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I recall the faint metaphor which calls dried leaves left the stage of life the portrait of autumn. Soundless patience of trees standing in a glacial winter wind, fresh shouts of tiny buds stretching themselves in the air of spring, and dazzling green raising its arms up to reach for the sky are entirely contained in a fallen leaf. I would look at the delicate face of the leaf as facing a mirror and call in a low whisper the hours sleeping in the rear of memory.
My serial work The hours begun with the images of windblown flowers. I thought that these images can represent temporality. This idea was from Virginia Woof’s novel, Mrs. Dalloway. (Its original title was The Hours.) I tried to transform the novel which presents a day in whole life of a person into some images. One day, however, I realized the images I had made were just colorful flowers, not a moment contained lifetime. After discarding existing works, I collected fallen leaves walking on the streets or climbing mountains. I vaguely convinced that they gave a new breath to the work.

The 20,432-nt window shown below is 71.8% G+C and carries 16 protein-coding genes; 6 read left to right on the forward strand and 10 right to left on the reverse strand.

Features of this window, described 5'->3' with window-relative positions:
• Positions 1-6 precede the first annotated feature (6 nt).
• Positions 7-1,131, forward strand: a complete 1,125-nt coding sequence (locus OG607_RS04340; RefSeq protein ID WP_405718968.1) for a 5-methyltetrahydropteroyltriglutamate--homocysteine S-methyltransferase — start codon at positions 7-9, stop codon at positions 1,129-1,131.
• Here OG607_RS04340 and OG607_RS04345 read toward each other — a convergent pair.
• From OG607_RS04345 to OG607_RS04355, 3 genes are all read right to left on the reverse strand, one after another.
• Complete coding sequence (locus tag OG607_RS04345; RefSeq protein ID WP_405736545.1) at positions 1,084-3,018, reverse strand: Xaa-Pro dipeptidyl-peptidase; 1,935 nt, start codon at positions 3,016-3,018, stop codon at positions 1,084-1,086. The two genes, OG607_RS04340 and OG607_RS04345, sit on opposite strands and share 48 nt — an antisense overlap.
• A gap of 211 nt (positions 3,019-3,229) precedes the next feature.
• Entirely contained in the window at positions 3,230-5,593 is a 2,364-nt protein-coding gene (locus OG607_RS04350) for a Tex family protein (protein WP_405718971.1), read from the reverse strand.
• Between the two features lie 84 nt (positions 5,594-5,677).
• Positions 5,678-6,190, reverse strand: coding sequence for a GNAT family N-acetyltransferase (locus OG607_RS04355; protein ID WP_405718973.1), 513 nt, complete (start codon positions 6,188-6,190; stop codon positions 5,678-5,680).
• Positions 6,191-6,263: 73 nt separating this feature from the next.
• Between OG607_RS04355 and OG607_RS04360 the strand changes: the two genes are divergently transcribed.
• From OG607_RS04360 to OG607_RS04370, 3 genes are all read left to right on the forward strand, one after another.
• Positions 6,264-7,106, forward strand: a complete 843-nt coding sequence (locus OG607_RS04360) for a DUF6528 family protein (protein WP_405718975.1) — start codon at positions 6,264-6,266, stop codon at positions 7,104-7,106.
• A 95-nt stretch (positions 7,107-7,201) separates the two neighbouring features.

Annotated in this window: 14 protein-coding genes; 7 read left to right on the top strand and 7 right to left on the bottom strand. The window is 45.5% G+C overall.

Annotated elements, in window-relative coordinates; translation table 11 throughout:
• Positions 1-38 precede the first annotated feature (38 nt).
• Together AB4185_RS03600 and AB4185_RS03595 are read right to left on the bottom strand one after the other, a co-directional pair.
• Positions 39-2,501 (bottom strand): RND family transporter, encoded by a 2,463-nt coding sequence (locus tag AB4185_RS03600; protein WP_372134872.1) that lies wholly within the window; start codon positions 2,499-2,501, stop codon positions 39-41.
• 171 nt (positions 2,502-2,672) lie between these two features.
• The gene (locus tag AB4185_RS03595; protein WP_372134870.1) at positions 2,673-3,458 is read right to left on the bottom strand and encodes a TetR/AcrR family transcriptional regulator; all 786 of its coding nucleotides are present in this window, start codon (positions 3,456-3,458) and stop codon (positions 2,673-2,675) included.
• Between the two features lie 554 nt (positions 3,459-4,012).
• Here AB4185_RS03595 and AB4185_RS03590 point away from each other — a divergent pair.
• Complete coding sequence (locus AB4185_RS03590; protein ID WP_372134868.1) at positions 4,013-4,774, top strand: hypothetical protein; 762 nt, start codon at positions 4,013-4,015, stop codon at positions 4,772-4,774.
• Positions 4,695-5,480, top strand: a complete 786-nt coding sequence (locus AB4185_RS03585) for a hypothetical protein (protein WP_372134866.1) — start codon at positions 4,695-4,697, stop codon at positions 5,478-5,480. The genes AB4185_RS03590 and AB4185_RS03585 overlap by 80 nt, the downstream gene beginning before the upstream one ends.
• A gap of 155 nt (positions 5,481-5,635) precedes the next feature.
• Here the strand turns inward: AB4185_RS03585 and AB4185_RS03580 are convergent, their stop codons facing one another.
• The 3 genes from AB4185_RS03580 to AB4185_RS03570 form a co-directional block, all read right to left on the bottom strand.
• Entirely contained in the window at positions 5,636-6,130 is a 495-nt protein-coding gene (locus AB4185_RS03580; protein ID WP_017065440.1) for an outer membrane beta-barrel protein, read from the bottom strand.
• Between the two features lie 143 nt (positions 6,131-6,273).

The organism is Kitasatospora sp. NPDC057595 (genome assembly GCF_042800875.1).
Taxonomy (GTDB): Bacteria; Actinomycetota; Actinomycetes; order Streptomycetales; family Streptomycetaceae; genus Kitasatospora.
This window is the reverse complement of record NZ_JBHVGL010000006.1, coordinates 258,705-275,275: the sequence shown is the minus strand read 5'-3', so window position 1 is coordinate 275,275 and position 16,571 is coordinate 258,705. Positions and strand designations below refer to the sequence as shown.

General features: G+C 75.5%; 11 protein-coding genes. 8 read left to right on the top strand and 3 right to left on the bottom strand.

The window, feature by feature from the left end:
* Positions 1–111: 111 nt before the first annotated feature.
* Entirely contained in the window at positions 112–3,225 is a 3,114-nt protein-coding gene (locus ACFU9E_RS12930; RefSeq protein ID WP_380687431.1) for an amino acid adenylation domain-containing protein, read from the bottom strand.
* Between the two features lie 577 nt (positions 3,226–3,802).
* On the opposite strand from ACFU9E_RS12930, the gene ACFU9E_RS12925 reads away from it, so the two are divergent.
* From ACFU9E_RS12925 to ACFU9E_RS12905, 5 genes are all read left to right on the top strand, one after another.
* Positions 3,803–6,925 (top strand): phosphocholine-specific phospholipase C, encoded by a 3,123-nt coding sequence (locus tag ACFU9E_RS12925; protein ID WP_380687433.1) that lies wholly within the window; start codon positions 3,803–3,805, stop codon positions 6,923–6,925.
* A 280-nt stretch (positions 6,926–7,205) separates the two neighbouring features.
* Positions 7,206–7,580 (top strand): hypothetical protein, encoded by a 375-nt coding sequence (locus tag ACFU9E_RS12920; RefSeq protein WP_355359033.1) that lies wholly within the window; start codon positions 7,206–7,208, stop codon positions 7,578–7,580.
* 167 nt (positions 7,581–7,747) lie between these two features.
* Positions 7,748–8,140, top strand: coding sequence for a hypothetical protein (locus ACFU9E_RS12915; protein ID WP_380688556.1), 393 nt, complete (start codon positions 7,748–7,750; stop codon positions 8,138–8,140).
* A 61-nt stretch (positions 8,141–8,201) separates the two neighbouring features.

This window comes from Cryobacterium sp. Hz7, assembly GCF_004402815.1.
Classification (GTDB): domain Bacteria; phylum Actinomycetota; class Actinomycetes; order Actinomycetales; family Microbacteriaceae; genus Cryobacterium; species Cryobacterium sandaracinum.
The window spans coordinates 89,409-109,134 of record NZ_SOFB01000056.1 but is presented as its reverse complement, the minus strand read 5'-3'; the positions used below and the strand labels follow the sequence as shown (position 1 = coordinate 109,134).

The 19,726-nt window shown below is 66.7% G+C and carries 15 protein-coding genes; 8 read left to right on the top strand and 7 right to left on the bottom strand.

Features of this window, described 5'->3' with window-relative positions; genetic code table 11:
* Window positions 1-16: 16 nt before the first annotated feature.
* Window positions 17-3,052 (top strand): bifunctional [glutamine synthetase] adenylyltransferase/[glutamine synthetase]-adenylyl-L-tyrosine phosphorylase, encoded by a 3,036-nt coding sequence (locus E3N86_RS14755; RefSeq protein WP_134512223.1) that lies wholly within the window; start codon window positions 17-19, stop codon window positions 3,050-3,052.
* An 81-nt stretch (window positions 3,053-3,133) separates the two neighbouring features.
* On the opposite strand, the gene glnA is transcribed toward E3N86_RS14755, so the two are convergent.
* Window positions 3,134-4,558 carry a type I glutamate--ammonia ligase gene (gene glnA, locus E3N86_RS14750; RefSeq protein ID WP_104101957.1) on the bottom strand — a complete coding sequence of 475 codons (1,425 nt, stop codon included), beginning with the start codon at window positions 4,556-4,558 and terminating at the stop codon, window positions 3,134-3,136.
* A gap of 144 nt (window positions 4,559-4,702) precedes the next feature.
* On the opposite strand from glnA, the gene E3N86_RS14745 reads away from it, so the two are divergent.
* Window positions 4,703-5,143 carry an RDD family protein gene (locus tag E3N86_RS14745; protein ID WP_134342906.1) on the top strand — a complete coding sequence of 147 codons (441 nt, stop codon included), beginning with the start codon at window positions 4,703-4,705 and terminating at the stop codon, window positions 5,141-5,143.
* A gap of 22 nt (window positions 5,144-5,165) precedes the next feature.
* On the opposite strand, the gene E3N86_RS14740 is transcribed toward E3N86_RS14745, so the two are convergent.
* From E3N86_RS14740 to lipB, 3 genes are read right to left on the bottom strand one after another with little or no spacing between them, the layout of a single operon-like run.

Unlike my previous works titled Dark Light and The Distant Mountains to reveal the depth of the Asian-ink, I would give the air of pencil drawing to my new work. Because I believed the subdued tone of graphite can absorb the feel of autumn. (Of course, this idea is based on my deep attachment for the nuance of black-and-white.)
Ironically, I intended to minimize so-called artist’s intent. This might be a nourishment to grow The Hours. I wanted these photos to hold objectivity bleached the artist’s intent. Giving some meanings to art work is not artist’s duty and right. Only if an image becomes an empty vessel, various meanings can be placed in it. As an artist, my role is making a vessel, not filling in it.